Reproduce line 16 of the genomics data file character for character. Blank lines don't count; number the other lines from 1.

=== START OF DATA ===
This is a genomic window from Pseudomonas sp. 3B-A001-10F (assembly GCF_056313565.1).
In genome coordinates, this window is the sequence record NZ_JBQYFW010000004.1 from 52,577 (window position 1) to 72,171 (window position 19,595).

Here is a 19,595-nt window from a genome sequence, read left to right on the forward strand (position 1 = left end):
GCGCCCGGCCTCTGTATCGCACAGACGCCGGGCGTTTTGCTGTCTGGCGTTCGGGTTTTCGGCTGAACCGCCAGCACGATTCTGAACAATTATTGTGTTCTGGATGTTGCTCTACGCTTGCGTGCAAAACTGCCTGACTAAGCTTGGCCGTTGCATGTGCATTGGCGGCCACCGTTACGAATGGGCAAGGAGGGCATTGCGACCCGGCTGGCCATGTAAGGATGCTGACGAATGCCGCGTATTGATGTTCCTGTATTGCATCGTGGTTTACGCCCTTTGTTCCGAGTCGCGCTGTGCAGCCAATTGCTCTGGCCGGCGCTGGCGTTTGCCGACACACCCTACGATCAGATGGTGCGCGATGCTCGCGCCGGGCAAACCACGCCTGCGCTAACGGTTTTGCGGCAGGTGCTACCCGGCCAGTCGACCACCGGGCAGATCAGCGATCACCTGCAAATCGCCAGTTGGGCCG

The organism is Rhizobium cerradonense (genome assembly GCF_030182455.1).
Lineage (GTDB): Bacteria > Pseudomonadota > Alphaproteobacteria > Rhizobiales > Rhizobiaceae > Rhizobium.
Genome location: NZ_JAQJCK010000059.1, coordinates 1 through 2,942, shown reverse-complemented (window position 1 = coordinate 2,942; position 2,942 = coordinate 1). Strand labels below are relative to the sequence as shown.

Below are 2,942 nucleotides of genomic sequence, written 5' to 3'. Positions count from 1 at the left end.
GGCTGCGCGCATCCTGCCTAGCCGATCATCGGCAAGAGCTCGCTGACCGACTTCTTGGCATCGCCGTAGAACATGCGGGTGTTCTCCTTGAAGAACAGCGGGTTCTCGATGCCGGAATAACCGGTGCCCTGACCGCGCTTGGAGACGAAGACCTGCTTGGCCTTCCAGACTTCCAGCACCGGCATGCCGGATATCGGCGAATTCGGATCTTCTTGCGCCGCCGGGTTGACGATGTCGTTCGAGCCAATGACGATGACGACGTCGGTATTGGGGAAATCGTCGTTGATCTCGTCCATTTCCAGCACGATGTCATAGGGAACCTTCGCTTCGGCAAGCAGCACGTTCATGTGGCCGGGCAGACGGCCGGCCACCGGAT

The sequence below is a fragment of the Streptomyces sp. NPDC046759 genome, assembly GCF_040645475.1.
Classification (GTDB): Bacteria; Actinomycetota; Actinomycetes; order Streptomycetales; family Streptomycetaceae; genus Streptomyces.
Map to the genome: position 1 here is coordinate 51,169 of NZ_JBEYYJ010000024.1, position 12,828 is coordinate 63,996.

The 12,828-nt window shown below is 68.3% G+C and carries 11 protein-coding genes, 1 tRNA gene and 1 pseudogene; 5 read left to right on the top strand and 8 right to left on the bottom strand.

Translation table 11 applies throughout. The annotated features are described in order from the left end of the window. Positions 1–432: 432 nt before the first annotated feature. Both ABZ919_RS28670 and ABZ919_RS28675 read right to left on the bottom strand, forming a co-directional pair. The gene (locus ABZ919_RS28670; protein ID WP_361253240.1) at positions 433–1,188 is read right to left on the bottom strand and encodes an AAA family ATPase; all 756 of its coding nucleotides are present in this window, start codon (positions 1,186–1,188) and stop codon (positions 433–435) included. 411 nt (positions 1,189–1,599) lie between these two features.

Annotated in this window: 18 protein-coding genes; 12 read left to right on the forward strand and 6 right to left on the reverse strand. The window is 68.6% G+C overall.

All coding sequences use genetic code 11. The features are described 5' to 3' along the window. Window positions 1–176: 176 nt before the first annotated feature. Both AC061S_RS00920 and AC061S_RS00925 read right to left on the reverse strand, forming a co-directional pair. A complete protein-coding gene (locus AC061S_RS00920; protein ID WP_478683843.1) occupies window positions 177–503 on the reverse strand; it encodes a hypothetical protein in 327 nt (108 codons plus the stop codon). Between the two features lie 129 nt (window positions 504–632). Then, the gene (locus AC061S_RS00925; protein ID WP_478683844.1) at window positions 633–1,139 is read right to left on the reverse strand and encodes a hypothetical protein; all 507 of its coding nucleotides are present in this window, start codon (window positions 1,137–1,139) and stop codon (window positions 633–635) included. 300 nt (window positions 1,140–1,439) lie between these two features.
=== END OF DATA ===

All coding sequences use genetic code 11. The features are described 5' to 3' along the window. Window positions 1–176: 176 nt before the first annotated feature. Both AC061S_RS00920 and AC061S_RS00925 read right to left on the reverse strand, forming a co-directional pair. A complete protein-coding gene (locus AC061S_RS00920; protein ID WP_478683843.1) occupies window positions 177–503 on the reverse strand; it encodes a hypothetical protein in 327 nt (108 codons plus the stop codon). Between the two features lie 129 nt (window positions 504–632). Then, the gene (locus AC061S_RS00925; protein ID WP_478683844.1) at window positions 633–1,139 is read right to left on the reverse strand and encodes a hypothetical protein; all 507 of its coding nucleotides are present in this window, start codon (window positions 1,137–1,139) and stop codon (window positions 633–635) included. 300 nt (window positions 1,140–1,439) lie between these two features.